Saturday, 27 October 2018

Pembrokeshire Holiday, Jack Russell Puppies

Last week the Farmer & I ran away for few days and spent a lovely time down in Pembrokeshire near Abermawr. Although it is not far for us to go it is real break from the farm routine and if need be we can be back very quickly. We had glorious weather and walked sections of the Pembrokeshire Coast Path in beautiful sunshine. We saw many seal pups lounging fatly on tiny inaccessible beaches whilst their mums kept a careful eye on them from the water, as well as choughs, kestrels and even a homing pigeon grazing on the edge of a a field of stubble...I hope it was not lost. We went down to St David's and walked around the lovely cathedral once more then visited a very good second-hand bookshop & came away with good haul of vintage reading matter. The cottage we were staying in was opposite an old church and wandering around the churchyard in the gloaming we came across the grave of an unknown man found washed up on Abermawr beach in 1916 who was buried by the local people in the churchyard. It is thought he may have been a mariner from a ship lost to enemy action. An intriguing and sad story of another unknown warrior but given decent burial by compassionate strangers in what may have been a land unknown to the dead man.

The flood waters have receded but we are hearing of amny people in the locality who are having to dry out their homes and in temporary lodging. The Farmer is being kept busy deling with fallen trees both on our own land & on that of neighbours. A silver lining to the storm is that we will all have plentiful supply of fire-wood for some time to come.

Two days after we came home my Jack Russell terrier produced two dear little puppies, one boy, one girl. They are doing very well and spend their time with Dottie snug in a bed by the Rayburn in the kitchen. They will be allowed to stay indoors until they start to become mobile at which point we shall put them out in a lovely hay-lined nest in one of the buildings where they will be safe and not piddling all over the kitchen floor!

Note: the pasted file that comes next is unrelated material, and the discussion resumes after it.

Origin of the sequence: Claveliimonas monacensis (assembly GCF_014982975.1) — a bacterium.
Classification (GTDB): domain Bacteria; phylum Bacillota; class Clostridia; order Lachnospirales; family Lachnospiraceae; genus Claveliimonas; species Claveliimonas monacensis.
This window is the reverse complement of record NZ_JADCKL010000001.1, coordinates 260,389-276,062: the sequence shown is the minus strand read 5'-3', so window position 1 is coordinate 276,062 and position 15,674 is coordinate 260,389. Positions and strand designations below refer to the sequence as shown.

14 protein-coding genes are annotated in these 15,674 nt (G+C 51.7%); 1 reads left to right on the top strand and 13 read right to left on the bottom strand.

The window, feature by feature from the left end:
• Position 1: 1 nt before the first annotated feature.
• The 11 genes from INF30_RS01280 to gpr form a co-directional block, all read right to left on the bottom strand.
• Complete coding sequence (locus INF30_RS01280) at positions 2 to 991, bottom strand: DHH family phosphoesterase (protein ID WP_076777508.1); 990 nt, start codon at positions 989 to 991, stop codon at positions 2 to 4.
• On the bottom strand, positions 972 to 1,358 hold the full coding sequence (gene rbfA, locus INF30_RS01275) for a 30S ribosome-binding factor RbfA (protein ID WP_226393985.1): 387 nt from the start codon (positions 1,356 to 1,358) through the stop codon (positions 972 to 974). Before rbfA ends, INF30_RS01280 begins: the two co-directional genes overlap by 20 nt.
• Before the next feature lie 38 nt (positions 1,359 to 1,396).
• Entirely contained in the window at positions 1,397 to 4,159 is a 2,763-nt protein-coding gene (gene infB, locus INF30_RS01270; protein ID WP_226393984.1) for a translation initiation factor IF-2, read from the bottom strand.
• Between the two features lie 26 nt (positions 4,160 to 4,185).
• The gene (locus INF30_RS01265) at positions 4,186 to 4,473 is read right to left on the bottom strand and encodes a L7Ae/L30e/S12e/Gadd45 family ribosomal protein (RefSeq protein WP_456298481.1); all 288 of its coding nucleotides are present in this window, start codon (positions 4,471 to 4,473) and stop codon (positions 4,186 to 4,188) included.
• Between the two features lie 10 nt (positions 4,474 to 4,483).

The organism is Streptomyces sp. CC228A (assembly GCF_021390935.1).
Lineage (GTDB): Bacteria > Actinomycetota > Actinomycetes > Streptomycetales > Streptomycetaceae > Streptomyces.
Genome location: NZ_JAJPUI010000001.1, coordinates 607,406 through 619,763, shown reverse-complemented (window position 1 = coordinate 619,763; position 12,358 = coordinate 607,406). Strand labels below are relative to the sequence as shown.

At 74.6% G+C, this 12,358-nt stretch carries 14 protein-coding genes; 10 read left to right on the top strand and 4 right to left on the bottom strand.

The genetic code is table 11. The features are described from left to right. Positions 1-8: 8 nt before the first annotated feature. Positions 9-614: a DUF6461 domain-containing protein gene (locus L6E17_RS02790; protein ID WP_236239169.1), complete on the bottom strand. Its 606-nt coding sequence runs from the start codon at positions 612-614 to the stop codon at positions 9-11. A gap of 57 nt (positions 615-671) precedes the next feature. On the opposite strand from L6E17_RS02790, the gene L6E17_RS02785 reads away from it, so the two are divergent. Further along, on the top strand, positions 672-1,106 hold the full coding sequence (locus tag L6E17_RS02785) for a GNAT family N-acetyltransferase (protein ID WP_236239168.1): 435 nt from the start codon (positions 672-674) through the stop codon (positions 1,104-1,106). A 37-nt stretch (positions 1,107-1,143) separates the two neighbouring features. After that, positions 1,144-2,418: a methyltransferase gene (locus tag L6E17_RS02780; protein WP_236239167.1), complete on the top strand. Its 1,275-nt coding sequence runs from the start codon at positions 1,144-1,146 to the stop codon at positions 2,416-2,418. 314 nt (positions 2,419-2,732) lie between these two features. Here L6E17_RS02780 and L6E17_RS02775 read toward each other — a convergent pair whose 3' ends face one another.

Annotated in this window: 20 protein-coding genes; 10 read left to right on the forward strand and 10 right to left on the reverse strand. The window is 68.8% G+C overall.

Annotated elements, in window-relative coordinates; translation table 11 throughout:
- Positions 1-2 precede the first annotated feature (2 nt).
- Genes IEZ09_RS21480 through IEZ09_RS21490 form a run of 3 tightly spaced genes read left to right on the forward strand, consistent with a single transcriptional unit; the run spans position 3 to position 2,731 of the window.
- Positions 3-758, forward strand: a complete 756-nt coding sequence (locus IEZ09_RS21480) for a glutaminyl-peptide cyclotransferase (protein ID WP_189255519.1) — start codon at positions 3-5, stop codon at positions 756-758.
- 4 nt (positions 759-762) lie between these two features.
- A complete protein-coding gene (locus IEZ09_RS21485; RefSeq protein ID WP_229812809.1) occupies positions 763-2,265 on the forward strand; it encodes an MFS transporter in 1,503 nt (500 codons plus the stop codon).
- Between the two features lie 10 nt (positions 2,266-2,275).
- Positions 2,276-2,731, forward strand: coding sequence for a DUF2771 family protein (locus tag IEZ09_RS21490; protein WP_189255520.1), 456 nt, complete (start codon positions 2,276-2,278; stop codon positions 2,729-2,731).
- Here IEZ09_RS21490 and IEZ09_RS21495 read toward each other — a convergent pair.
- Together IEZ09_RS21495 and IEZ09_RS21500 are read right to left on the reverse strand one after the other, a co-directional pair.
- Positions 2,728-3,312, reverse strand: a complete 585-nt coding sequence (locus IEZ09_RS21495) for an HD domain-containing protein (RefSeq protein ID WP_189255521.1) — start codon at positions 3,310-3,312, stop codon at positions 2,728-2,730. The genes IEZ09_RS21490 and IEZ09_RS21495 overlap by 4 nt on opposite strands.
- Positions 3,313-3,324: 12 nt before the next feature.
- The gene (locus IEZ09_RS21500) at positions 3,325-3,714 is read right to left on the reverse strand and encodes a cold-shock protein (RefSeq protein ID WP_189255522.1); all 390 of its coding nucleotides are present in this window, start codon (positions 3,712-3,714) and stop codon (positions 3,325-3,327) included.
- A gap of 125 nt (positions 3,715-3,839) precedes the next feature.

Tuesday, 16 October 2018

Storm Callum hits the Teifi Valley

This is the scene near our village over the last weekend when we were battered by Storm Callum. The villages in the Teifi Valley have suffered badly with massive flooding and many houses and businesses have been badly damaged. We here on the farm came of lightly being half way up a hill but we had torrential amounts of water pouring down of the fields and through our yard and several trees came down. Our electricity supply was affected which was frustrating especially at milking times but it was all manageable. The Farmer and I remember the last time this happened 30 years ago. There are strange sights to be seen such as canoes stuck up in trees and silage bales in odd places having been washed down by the torrent. Many of the bridges across the river have been damaged and are closed to traffic which is going to make life difficult for many of us as most of our villages have to be accessed by crossing the river.
The Farmer was hero of the hour going to the aid of some friends of ours who live in an old mill right on the river. When the river water came into their basement the Farmer went down to rescue them and their 5 week old baby before they were completely trapped. As it was he had to piggy-back the new mum down from the first floor of the building as their steps were under water to almost waist height. Mum & baby spent the night with us, the dad having opted to stay put and do what he could to rescue things. Fortunately the water did not quite reach to ceiling of the basement so did not enter their their first floor living area but the resultant mess now that the waters have dropped is pretty awful.